Stop posting pictures of you being 'cuddle bunnies'
Facebook has a funny way of turning even the most tolerable humans into oversharing, overbearing agents of off-the-charts annoyance. Maybe that's just the nature of social networking... or maybe Justin Timberlake is to blame? (I’ll re-watch The Social Network, and circle back...)
At any rate, there are some serious Internet etiquette faux pas that are unacceptable after you become a “real” fully functional adult (with rent, and at least one failed career and/or long-term relationship). The first step on your path to digital enlightenment is acknowledging the problem areas, and nixing them from your newsfeed. You want to be taken seriously -- it's the only way you'll ever get a bank loan.
Welcome to the Internet in the 21st century: where teenagers pretend to be 30-year-olds, and 30-year-olds act like teenagers. Let's change that, OK???
Posting "chain" statuses
The limping ancestors of those chain-mail messages your mom used to send around on her AOL account, these are the scourge of teeny-bopping Facebookers the world over, and bringing them to an adult level makes the act even more egregious. If you think you can change fate with a Facebook status, I know a prince in Nigeria that might like to speak with you about your finances...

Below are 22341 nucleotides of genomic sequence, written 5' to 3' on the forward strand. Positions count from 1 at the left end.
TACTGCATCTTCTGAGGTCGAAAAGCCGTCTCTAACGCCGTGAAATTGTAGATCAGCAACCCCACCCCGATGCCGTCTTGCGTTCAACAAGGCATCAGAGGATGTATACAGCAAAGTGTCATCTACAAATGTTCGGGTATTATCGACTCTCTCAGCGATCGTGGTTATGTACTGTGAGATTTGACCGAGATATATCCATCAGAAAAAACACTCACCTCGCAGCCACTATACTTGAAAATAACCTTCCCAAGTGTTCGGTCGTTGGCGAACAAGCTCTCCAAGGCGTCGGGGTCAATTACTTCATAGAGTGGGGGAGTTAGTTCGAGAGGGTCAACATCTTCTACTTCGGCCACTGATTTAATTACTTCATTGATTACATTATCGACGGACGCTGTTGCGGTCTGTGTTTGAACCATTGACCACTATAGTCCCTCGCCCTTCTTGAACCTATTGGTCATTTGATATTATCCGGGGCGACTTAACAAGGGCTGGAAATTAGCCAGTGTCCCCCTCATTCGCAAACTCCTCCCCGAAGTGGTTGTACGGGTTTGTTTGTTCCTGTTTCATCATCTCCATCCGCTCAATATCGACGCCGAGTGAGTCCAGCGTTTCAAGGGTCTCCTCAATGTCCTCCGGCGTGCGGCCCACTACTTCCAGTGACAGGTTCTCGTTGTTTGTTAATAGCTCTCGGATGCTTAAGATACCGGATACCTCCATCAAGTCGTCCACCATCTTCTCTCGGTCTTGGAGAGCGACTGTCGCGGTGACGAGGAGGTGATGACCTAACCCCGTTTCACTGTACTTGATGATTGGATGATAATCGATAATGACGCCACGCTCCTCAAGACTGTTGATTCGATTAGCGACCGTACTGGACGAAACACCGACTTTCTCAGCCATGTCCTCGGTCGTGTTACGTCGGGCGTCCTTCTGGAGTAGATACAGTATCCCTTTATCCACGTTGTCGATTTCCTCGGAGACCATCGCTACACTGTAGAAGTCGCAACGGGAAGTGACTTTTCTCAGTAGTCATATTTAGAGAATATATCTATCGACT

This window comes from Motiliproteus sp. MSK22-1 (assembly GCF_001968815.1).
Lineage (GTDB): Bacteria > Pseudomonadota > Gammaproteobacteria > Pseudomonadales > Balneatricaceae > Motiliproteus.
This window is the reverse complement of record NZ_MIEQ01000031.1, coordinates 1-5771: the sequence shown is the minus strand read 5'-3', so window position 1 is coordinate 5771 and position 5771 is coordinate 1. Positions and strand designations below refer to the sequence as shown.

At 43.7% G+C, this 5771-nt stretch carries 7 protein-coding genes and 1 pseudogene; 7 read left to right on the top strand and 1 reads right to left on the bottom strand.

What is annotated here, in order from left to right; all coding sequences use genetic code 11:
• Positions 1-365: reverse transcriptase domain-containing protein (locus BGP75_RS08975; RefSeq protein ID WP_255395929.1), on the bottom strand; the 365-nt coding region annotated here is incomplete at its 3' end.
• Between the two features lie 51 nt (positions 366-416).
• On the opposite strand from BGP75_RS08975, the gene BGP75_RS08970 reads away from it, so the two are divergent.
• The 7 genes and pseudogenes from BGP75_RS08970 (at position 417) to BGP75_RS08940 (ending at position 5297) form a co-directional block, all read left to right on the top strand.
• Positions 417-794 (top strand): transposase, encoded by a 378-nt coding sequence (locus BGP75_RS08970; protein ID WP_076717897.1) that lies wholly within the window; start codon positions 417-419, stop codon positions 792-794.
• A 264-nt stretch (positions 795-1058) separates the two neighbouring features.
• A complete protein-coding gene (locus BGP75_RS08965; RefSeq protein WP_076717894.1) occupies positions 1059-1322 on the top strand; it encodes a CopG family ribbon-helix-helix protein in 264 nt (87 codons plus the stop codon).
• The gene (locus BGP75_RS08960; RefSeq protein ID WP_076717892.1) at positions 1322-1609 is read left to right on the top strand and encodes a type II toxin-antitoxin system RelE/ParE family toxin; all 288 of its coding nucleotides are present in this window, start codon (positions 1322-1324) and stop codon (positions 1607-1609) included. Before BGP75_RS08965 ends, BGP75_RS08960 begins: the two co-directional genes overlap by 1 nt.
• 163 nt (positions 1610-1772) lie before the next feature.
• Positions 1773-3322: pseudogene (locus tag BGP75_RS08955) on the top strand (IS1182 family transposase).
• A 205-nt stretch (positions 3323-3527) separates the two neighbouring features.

Being an annoyingly over-enthusiastic, semi-delusional sports fan
The whole reason televisions come with mute buttons is so we don't have to listen to sports commentators. And those guys are professionals. Your weekly soliloquy on how and why Eli Manning is a "nancy boy" gives me some insight as to why your career as an ESPN anchor never panned out, or even got started in the first place.
Facebook is designed to help us celebrate and share our lives, but not to the extent that you alienate everyone else on the planet with the uncomfortable glow of your personal success. Oh my God, I’m so happy your life is so much better than mine. Did you know more than half of weddings result in divorce, and 75% of kids turn out to be dickheads?